Lawson’s book is as important for the possibilities it raises as for the conclusions he is sometimes hesitant to draw. Among the questions he doesn’t explicitly answer is why the Normans won. It wasn’t, he shows, a victory for horse over foot, as traditional military commentators have supposed. William of Poitiers and the tapestry may suggest that, but they were speaking to a military and social elite that fought in the saddle. French cavalry is no more likely to have been able to override or outflank the English on their ridge than at Waterloo. Nor was their enticement of an over-hasty counter-charge by a ‘feigned retreat’ (if they made one) any more decisive. As David Crouch points out, most battles in this era were as good as over inside an hour. But Hastings/Senlac lasted all day, as the earliest English source records and most others imply. Everything points to a ding-dong struggle between infantry. The English were not just shot down by arrows but worn down by superior fitness and experience. That is what Crouch argues in a two-page account of the battle which manages to say hardly less about its course than Lawson’s whole book. He makes the highly plausible suggestion that there was a pause in the fighting in late morning, after which the duke regrouped his forces and began an attritional assault, as was perhaps his original plan, abandoned in favour of an early strike. Lawson argues convincingly that the Norman army was around the same size as the English one. Crouch gives, remarkably, a list of ships contributed by the notables of Normandy, the total coming to 1000. Julius Caesar says that he landed 25,000 horse and foot from 800 ships and Norman totals may well have been similar.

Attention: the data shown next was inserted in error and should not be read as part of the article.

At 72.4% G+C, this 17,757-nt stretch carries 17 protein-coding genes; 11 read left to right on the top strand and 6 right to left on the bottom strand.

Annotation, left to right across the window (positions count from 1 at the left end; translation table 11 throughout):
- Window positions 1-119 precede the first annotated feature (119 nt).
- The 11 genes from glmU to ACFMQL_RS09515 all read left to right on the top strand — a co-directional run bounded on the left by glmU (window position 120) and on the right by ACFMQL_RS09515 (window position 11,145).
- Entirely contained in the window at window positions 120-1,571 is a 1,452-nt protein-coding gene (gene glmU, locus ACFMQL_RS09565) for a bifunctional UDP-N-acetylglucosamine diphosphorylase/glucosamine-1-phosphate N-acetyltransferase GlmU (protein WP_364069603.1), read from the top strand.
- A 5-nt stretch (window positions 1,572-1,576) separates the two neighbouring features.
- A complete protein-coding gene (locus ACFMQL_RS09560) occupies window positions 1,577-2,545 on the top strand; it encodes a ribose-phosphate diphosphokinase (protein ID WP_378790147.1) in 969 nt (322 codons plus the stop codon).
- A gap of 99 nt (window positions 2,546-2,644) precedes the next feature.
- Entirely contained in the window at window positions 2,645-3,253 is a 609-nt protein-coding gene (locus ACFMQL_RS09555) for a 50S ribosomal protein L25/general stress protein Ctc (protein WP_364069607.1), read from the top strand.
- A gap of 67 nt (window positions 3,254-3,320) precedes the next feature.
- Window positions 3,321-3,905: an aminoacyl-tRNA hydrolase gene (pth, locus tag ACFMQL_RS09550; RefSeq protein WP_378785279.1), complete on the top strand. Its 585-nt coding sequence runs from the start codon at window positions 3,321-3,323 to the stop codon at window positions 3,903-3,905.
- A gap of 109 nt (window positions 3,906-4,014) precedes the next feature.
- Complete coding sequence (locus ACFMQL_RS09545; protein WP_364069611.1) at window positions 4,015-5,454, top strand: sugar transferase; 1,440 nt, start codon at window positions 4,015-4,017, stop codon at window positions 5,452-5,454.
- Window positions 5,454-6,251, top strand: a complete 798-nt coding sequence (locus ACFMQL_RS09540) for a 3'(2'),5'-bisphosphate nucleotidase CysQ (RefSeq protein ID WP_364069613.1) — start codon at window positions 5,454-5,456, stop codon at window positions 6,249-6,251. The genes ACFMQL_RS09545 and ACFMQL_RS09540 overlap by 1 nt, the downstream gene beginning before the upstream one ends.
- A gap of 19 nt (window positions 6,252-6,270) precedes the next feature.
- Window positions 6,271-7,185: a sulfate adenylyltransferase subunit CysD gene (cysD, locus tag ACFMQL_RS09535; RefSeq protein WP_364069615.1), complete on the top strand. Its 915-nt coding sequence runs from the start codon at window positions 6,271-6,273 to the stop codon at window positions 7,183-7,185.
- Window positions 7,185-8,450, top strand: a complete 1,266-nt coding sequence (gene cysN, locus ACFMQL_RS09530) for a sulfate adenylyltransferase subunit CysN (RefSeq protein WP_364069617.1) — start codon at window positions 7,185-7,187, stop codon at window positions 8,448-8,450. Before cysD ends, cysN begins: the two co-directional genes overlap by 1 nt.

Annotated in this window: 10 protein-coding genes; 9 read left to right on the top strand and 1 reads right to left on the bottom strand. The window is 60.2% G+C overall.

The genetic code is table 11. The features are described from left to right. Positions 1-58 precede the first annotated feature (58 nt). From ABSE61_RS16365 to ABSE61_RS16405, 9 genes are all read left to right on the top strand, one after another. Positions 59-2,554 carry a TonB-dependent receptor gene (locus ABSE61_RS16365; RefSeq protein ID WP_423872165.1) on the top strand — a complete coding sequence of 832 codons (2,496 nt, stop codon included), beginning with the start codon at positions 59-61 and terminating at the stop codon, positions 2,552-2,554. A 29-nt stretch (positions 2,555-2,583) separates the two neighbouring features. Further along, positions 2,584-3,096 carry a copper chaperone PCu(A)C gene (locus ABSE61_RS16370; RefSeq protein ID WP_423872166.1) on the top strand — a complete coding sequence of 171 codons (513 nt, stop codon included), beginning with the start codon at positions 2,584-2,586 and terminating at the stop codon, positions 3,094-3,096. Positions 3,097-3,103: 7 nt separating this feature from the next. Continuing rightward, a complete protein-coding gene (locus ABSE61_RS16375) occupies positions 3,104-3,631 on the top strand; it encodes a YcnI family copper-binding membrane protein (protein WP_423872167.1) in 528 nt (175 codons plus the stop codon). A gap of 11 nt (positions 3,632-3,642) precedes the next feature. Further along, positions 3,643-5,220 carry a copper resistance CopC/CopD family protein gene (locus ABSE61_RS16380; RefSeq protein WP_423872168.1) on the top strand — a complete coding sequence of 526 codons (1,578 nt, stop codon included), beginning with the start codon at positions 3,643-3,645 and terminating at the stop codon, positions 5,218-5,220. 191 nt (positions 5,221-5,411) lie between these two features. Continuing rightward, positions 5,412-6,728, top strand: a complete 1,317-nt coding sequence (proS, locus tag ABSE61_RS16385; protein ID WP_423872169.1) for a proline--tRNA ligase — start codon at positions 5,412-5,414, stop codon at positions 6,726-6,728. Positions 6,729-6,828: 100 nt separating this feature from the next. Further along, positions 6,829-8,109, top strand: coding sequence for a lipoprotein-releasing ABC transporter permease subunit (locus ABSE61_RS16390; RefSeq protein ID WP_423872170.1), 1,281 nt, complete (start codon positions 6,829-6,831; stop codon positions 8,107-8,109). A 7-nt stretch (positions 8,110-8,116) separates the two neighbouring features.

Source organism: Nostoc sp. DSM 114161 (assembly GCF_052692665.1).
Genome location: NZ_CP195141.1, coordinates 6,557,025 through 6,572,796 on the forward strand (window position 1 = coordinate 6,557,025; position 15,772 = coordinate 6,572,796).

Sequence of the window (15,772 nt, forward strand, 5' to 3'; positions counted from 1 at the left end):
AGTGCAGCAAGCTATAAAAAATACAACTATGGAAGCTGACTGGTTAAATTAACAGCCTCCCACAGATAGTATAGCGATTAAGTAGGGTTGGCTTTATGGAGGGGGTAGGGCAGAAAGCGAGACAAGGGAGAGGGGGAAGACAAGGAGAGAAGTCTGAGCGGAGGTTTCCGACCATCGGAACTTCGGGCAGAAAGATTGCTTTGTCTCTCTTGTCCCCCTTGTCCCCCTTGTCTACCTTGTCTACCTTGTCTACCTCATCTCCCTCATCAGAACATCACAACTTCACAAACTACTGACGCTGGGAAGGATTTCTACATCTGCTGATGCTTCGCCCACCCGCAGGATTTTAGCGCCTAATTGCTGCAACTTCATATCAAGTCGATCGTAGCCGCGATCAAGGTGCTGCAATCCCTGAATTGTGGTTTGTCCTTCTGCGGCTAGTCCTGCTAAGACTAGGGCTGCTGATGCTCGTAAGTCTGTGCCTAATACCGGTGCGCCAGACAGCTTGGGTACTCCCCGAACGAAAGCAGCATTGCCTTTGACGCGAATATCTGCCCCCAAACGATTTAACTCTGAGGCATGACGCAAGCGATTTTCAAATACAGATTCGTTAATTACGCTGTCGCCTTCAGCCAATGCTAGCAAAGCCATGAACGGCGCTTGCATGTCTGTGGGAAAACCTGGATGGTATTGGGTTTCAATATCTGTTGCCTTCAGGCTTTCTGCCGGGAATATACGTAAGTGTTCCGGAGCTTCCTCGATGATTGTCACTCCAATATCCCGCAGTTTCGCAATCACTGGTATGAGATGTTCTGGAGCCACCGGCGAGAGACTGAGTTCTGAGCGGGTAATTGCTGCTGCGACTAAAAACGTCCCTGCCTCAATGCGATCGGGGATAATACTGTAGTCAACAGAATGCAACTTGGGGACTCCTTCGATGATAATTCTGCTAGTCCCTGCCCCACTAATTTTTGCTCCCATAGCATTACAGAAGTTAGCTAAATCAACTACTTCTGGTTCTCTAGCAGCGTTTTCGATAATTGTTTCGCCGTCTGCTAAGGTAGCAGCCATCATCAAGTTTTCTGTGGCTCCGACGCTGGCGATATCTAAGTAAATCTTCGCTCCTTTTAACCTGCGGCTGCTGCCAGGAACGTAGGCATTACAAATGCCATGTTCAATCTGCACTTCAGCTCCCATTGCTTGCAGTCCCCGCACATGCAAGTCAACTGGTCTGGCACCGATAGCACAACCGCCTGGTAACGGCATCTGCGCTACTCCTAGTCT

Crouch shows very clearly how the interminable campaigning of the decades before 1066 prepared William and his army for their fateful encounter in Sussex. If Harold underestimated what he was up against, he was in good company: the Byzantine emperor, the Saljuq sultan and the emir of Mosul all made the same error. Hastings pales into insignificance beside what the French-speaking soldiery of the First Crusade achieved in taking Jerusalem 33 years later: as big a military surprise as any since Marathon or before Valmy, and likewise the herald of a new age in warfare. It was not so much that northern French chivalry perfected the technique of the mounted charge with lance at rest (only one or two combatants in the tapestry do anything like that), or that this was a freshly ‘feudal’ society confronting ploughboys carrying superannuated kit. More to the point was the all-round professionalism and esprit honed by constant conflict all over 11th-century France. For more than a century this fighting style carried almost all before it, until in 1187, in Palestine, the opposition began to get its act together.